Monday, 01 July 2019
Using light and electricity to activate molecules instead of toxic chemical reagents will enable the sustainable manufacture of next generation medicines and other innovative products, according to scientists.
A team of chemists and engineers from the Universities of Nottingham, Bristoland Southampton, is gearing up to showcase their innovative work at this year’s Royal Society Summer Science Exhibition(1-7 July) in London.
The ‘Green Light for Chemistry’ exhibit will focus on efforts by scientists to use photochemistry and electrochemistry in continuous reactors to make the manufacture of chemicals faster, cleaner and safer.
Professor of Chemistry at the University of Nottingham, Mike George, said: “We all rely on manufactured chemicals to maintain our quality of life, whether they are pharmaceuticals to cure our illnesses, the agrochemicals to help produce our food, or the fine chemicals and materials found in innumerable household products.
“But to keep up with demand, the search is on to find new sustainable methods for medicine and chemical production. Photochemistry and electrochemistry are inherently attractive because they use photons or electrons to replace the chemical reagents needed to activate molecules. Over the past few years, they have become ‘hot’ areas of research.
“However, their application to large scale chemical processes has been repeatedly hampered by a lack of suitable reactors. Our research consortium brings together chemists and engineers to devise new continuous flow reactors which can make large-scale processes accessible to all. Integrating these methodologies with smart recycling, the reactors minimise toxic chemical and solvent use.”
Thanks to a grant from the Engineering and Physical Research Council, 26 industrial companies have signed up to a £6M project, Photo-Electro, to tackle the problem.
Visitors to the Summer Science Exhbition will see ingenious hands-on demonstrations, using coffee pots, Lego and red cabbage water, illustrating the prinicples behind the Photo-Electro team’s work.
They will also be able to explore how the approach is already being applied to the process of manufacturing the antimalarial drug Artemisinin.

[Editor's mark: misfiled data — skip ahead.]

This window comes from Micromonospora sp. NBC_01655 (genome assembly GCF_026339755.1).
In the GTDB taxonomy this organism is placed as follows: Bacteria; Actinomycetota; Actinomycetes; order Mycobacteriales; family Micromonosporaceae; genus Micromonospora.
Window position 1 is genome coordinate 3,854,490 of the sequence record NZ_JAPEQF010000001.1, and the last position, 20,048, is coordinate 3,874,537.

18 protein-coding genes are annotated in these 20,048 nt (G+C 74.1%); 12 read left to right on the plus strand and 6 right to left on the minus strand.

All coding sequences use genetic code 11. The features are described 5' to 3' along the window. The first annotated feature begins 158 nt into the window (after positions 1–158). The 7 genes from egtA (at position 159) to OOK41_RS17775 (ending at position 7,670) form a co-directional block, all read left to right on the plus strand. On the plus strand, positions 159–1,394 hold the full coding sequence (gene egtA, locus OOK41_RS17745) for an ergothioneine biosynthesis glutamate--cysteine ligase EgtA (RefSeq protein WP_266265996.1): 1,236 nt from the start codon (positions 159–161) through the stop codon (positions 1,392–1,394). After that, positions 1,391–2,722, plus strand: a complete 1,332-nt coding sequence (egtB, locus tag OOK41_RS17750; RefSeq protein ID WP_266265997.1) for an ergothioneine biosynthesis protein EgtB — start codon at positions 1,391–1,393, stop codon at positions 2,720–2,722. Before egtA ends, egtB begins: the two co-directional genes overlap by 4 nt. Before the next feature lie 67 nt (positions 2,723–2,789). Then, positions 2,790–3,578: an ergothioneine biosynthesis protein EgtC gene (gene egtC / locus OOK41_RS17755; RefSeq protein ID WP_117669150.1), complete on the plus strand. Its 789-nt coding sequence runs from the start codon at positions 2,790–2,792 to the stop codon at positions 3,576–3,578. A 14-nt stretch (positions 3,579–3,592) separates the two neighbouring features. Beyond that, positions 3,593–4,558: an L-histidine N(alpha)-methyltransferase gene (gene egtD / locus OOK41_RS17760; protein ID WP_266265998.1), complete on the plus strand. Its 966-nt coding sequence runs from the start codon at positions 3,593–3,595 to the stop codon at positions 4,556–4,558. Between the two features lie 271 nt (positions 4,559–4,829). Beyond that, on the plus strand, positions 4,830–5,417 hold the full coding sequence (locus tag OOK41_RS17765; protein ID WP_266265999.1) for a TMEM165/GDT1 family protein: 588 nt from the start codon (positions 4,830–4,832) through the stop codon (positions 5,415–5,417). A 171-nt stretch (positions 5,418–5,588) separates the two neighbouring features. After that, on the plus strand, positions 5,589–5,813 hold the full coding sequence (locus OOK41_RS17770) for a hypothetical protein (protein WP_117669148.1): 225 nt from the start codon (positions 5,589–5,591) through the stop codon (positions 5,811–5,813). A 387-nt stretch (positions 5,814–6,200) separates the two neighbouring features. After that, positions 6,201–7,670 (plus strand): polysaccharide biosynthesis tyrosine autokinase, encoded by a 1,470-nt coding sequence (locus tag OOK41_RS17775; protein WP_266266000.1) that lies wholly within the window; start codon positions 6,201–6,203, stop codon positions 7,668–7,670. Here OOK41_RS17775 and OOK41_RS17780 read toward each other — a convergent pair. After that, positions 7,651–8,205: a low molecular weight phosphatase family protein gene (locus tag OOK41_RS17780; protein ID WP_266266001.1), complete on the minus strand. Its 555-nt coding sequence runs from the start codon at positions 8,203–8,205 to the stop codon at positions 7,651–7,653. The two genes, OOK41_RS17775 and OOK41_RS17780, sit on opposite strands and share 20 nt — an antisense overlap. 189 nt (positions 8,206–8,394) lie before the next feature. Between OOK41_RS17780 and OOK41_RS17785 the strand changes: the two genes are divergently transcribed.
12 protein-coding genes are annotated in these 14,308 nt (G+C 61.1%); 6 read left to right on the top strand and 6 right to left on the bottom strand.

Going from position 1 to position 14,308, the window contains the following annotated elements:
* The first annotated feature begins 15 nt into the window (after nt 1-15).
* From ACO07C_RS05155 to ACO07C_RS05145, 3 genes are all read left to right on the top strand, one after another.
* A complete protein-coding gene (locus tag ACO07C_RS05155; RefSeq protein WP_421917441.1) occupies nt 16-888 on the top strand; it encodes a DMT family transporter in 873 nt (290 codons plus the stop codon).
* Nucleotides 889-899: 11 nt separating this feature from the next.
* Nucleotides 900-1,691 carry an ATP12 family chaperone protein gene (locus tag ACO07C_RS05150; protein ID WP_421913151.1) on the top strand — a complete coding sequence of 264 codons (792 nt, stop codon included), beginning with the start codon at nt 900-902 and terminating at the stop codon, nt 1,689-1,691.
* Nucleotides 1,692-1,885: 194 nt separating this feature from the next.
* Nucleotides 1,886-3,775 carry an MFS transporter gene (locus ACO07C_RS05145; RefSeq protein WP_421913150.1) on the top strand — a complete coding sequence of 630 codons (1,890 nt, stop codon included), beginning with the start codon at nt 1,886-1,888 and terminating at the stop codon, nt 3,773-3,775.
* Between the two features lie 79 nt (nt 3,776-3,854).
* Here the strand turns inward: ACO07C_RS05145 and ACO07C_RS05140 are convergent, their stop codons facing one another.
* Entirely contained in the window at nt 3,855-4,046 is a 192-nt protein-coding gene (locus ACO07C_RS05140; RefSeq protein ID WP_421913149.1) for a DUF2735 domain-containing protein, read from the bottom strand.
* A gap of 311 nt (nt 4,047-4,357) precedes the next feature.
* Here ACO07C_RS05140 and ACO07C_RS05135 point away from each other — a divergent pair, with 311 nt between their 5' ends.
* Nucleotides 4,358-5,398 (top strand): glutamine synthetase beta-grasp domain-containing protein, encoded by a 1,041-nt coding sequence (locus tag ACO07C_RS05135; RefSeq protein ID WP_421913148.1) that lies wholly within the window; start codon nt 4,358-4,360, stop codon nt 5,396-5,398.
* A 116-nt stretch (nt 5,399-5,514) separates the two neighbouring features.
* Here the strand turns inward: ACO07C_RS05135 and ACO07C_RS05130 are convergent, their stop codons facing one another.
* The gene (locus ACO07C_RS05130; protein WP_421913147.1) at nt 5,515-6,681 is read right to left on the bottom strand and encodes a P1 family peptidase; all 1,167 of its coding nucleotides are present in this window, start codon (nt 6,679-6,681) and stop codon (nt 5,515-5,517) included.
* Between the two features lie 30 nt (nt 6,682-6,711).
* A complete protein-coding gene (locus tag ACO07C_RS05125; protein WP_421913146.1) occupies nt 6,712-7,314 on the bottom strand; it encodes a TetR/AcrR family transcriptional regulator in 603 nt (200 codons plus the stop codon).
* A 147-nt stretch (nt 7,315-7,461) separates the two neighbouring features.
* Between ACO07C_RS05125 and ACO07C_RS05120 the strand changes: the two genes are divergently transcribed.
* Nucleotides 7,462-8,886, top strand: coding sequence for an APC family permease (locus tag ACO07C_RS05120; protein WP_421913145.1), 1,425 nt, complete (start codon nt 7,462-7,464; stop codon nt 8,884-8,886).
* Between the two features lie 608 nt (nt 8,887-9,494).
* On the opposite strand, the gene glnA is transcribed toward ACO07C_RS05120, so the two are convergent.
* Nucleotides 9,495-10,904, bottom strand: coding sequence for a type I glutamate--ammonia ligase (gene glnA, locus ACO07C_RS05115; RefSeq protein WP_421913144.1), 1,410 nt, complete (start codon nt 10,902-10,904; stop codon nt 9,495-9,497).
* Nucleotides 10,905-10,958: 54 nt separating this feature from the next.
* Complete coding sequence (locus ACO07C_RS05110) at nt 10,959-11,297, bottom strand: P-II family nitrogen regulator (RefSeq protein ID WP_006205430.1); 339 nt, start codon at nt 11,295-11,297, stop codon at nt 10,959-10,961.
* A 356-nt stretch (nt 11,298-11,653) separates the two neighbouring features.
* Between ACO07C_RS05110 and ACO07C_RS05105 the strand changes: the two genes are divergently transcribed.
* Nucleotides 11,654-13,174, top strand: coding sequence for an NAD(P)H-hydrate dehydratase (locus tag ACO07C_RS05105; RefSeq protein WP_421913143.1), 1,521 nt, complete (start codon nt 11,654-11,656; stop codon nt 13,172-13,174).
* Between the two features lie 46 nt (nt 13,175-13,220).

“Malaria is a truly dreadful disease that kills huge numbers of people right across the planet and Artemisinin is the basis of some of the more effective drugs against the disease.”
More information is available from Professor Michael George, in the School of Chemistry at the University of Nottingham, on +44 (0) 115 9513512, email@example.com
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Notes to editors:
The University of Nottingham is a research-intensive university with a proud heritage. Studying at the University of Nottingham is a life-changing experience and we pride ourselves on unlocking the potential of our students. We have a pioneering spirit, expressed in the vision of our founder Sir Jesse Boot, which has seen us lead the way in establishing campuses in China and Malaysia - part of a globally connected network of education, research and industrial engagement. Ranked 103rd out of more than 1,000 institutions globally and 18th in the UK by the QS World University Rankings 2022, the University’s state-of-the-art facilities and inclusive and
disability sport provision is reflected in its crowning as The Times and Sunday Times Good University Guide 2021 Sports University of the Year. We are ranked eighth for research power in the UK according to
REF 2014. We have
six beacons of research excellence helping to transform lives and change the world; we are also a major employer and industry partner - locally and globally. Alongside Nottingham Trent University, we lead the Universities for Nottingham initiative, a pioneering collaboration which brings together the combined strength and civic missions of Nottingham’s two world-class universities and is working with local communities and partners to aid recovery and renewal following the COVID-19 pandemic.